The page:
Following the theme of World Green Building Week 2023, Building the Transition, we want to bring attention to the importance of material choices when aiming to lower the carbon footprint of the built environment.
- New innovations in building materials can significantly reduce the life cycle emissions of the built environment.
- Materials based on the circular economy can promote the use of industrial side-stream materials, reducing the waste problem and conserving virgin resources
From energy efficiency in buildings to the efficiency of the whole life cycle
Much work is being done to reduce carbon emissions from the built environment by improving the energy efficiency of buildings. At present, environmental measures in buildings focus in particular on in-use energy efficiency.
However, emissions from building materials account for more than 40% of the total life cycle of a building. Therefore, more attention needs to be paid to the materials used in construction. CO2 emissions can be significantly reduced through the choice of materials, not only through the choice of energy sources during the use of buildings.
Cement production continues to place a heavy burden on the planet through carbon emissions from the manufacturing process, although developments, particularly in the EU, have significantly reduced emissions. In any case, minimising the impact of cement use in concrete production is key to reducing the climate impact of the construction industry.
The manufacture of materials accounts for the majority of emissions during construction. Concrete makes a significant contribution to this. New innovations have the potential to significantly reduce the carbon footprint of buildings made of precast concrete components, for example.
Fixing the carbon footprint of construction requires the use of new side streams
Our Geoprime solution uses available standardised side streams such as fly ash and blast furnace slag. However, at current levels of concrete production, replacing cement entirely with these side-stream materials would require four billion tonnes of materials per year. Such quantities are simply not available on the market.
Therefore, Betolar's research and development objective is to identify new circular economy materials for binder use. This research is enhanced by the use of a proprietary cloud-based artificial intelligence platform. We have analysed and modelled data from more than 250 different industrial side streams to optimise concrete and geopolymer recipes in terms of strength, viscosity and other properties.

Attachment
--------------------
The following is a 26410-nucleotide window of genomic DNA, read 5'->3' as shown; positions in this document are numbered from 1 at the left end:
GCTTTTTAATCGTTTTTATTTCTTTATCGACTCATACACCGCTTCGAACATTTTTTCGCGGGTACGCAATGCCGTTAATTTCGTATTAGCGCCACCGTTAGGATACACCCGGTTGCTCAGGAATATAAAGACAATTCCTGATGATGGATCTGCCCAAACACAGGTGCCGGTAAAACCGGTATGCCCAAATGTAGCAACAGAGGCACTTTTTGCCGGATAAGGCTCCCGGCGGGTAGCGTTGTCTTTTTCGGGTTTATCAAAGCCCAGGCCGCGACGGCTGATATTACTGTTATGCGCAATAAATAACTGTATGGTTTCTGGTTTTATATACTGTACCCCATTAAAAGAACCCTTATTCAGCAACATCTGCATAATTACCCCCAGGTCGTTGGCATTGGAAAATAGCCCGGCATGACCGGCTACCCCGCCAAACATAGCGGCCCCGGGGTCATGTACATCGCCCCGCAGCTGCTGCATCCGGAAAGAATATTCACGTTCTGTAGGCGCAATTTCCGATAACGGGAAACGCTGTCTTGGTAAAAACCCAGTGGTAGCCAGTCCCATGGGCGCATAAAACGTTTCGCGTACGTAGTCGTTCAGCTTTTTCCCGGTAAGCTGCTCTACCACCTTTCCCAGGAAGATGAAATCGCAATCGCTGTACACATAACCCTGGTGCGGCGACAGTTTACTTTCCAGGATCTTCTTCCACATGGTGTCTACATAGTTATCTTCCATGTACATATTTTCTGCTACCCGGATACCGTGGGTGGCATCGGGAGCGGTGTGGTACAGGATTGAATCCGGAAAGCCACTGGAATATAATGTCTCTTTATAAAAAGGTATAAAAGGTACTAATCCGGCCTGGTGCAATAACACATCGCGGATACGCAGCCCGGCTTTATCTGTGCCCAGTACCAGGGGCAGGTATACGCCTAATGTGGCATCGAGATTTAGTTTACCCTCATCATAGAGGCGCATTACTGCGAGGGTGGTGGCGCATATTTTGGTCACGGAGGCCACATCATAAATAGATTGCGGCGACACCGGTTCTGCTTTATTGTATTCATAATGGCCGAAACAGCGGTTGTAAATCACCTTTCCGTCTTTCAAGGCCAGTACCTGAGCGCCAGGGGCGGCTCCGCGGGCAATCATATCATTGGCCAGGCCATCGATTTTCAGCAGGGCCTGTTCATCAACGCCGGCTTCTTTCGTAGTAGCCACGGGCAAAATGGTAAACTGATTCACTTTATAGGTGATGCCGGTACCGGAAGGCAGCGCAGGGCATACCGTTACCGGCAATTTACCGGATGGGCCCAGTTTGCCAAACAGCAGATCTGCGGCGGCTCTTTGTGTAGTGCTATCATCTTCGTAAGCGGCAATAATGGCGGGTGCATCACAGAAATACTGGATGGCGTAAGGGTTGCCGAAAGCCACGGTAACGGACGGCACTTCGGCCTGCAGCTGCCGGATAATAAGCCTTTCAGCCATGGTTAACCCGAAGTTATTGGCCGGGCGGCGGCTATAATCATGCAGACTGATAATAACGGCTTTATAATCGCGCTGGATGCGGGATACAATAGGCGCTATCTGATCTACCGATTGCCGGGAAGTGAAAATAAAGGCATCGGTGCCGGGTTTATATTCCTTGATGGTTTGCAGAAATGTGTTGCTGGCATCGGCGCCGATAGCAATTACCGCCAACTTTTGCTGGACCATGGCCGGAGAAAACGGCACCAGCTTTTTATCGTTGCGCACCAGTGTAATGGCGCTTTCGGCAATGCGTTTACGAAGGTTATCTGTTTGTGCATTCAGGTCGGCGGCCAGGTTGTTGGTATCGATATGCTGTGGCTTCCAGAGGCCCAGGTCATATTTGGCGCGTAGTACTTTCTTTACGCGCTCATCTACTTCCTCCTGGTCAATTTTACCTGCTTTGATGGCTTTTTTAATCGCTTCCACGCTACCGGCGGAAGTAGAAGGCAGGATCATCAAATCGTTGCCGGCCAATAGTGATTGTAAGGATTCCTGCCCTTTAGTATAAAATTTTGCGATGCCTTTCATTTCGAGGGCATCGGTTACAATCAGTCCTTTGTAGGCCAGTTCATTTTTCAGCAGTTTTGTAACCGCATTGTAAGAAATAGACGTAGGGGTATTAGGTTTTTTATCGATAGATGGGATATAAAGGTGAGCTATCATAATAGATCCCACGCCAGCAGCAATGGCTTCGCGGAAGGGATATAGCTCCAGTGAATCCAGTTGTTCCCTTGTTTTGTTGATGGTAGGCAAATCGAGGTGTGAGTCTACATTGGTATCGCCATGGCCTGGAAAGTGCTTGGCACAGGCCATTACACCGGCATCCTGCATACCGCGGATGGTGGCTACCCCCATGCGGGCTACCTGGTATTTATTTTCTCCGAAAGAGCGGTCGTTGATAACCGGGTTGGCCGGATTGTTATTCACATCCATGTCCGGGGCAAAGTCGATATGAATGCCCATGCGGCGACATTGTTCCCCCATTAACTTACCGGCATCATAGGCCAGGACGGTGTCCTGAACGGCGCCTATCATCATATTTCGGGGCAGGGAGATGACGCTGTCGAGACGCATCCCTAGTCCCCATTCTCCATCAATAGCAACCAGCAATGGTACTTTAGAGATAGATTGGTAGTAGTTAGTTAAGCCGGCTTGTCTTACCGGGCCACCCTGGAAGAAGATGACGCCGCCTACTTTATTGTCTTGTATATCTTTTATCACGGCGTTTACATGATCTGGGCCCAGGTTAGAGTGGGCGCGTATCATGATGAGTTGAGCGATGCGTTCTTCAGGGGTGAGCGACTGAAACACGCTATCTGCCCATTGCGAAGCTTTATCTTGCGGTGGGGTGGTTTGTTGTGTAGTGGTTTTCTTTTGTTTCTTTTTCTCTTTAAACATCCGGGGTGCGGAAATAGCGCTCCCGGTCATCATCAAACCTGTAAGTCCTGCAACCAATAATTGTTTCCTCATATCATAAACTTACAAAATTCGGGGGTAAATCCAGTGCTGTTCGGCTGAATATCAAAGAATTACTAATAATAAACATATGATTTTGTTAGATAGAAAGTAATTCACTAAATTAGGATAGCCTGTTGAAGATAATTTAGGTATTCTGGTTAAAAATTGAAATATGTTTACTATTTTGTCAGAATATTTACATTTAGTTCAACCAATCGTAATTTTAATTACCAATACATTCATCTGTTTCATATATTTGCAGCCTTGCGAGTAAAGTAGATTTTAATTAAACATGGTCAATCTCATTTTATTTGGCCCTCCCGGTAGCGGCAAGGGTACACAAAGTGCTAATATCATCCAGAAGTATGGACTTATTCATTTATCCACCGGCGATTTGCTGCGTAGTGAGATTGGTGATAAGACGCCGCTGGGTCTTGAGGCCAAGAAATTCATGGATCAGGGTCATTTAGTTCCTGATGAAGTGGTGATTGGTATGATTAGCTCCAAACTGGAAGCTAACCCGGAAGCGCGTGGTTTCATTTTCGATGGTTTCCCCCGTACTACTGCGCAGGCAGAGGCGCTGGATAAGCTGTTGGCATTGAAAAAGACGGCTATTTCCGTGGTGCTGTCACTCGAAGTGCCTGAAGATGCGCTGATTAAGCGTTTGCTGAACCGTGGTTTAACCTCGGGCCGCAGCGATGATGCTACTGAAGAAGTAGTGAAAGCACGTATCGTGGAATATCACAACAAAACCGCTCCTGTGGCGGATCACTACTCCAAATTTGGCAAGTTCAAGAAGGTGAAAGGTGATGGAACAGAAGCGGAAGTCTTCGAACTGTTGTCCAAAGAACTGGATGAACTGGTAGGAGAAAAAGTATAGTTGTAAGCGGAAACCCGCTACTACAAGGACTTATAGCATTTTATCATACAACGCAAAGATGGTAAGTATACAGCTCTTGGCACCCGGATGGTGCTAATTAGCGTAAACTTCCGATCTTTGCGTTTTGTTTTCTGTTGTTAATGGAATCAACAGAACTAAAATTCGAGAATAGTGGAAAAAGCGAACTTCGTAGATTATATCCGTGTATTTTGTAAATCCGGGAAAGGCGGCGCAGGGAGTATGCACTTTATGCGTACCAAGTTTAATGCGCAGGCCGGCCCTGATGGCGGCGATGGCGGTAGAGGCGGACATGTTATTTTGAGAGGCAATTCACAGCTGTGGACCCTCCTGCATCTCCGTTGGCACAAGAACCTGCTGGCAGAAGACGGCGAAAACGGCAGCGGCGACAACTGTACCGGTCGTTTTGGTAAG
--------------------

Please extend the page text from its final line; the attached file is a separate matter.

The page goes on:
Hollow-core slabs are a climate-efficient solution
Shell construction has a major impact on the emissions of a high-rise building project. Concrete-framed apartment buildings generally use either prefabricated precast concrete or the same structures cast in situ.
Hollow core slabs are a much more efficient solution in terms of material mass than cast-in-place concrete. Optimising the design and production of hollow-core slabs and other precast concrete elements in the factory reduces the amount of concrete needed and thus significantly reduces the carbon footprint of construction projects. Choosing a low-carbon material for hollow-core slabs can take climate efficiency to a whole new level.
In terms of environmental impact, prefabricated construction is also a clear alternative to wood, especially when considering the emissions over the entire life cycle of a building. However, wood and concrete also have their own strengths, and at their best, they can even complement each other.
Betolar and Consolis Parma have created an industrial solution
Together with Consolis Parma, we carried out an extensive research and development programme to produce low-carbon hollow-core slabs with the Geoprime solution. As a result of this collaboration, we released the world's lowest-emission hollow-core slabs. The test castings were subjected to extensive laboratory and industrial-scale tests according to standard requirements.
The tests showed that hollow-core slabs can be manufactured on an industrial scale with no cement at all, or with only 5% cement content as required by standards. The solution makes it possible to produce hollow-core slabs with up to 75% lower emissions than those produced with conventional Portland cement.
Solutions only work if they are used
Based on the results of Betolar's research, it is also possible to produce prefabricated elements such as hollow-core slabs without the use of cement. Standards governing the materials could now be updated to support the introduction of new technologies, which are supported by market demand.
New, innovative building material solutions are available. They have been tested under industrial conditions with solid results. The climate and nature impacts of the built environment need to be assessed as a whole, rather than sub-optimally. New building practices and innovative materials will benefit the planet in many ways.
Senior Sales Manager at Betolar and a Board Member at Green Building Council Finland.